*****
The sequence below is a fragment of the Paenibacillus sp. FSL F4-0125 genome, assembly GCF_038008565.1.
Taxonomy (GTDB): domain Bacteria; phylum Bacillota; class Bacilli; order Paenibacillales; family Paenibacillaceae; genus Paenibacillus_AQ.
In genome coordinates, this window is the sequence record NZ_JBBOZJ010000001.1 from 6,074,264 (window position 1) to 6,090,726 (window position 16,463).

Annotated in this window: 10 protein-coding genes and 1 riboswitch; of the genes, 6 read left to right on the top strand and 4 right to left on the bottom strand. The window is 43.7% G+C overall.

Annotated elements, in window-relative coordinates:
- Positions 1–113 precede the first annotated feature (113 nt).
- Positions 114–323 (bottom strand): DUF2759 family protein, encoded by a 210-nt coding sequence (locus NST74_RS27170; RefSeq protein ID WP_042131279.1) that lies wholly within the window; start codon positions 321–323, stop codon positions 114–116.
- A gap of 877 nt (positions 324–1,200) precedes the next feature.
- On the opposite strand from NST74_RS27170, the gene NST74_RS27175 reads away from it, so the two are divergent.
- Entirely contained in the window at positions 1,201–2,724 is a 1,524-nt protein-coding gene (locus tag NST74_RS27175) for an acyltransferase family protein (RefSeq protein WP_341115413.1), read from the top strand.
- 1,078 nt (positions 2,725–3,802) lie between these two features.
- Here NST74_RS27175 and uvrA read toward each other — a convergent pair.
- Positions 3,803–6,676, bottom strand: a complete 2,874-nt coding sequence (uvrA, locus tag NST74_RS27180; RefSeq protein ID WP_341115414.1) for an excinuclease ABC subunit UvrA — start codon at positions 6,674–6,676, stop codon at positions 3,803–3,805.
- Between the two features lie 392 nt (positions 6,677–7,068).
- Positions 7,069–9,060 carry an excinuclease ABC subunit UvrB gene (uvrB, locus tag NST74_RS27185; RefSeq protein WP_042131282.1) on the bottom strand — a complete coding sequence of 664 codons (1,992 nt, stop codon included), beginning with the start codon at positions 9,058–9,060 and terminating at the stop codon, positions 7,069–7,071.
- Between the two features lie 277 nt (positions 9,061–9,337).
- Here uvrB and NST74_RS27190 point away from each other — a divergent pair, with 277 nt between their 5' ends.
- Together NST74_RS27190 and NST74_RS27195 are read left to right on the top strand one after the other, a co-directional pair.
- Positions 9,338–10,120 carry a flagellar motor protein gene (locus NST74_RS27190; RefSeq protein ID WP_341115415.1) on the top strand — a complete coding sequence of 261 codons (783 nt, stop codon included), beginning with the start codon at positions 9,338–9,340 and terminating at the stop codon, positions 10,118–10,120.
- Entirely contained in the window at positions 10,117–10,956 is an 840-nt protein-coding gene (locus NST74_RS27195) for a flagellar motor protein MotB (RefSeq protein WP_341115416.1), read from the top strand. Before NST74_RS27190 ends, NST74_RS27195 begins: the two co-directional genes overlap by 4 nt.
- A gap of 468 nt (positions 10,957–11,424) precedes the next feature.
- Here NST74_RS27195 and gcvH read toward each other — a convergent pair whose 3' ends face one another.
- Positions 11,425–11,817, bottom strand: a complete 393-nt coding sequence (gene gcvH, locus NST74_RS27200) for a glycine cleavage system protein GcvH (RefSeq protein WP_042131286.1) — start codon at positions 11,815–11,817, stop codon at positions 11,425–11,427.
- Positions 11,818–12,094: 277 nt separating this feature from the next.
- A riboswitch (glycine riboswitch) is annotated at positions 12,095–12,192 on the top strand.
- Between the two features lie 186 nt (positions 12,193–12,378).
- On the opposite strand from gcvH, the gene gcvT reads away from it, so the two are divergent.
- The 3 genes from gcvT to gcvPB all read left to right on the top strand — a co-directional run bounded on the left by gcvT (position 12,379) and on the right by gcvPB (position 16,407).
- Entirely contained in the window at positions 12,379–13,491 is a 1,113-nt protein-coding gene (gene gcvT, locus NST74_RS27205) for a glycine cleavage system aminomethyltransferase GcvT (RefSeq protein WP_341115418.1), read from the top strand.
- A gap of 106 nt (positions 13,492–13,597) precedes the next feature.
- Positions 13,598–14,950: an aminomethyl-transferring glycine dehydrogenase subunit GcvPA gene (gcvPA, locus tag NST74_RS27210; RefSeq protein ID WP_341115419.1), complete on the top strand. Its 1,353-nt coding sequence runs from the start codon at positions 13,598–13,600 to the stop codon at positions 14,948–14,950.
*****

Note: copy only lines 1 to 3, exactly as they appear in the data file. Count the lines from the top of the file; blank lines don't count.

The sequence below is a fragment of the Paenibacillus sp. FSL F4-0125 genome, assembly GCF_038008565.1.
Taxonomy (GTDB): domain Bacteria; phylum Bacillota; class Bacilli; order Paenibacillales; family Paenibacillaceae; genus Paenibacillus_AQ.
In genome coordinates, this window is the sequence record NZ_JBBOZJ010000001.1 from 6,074,264 (window position 1) to 6,090,726 (window position 16,463).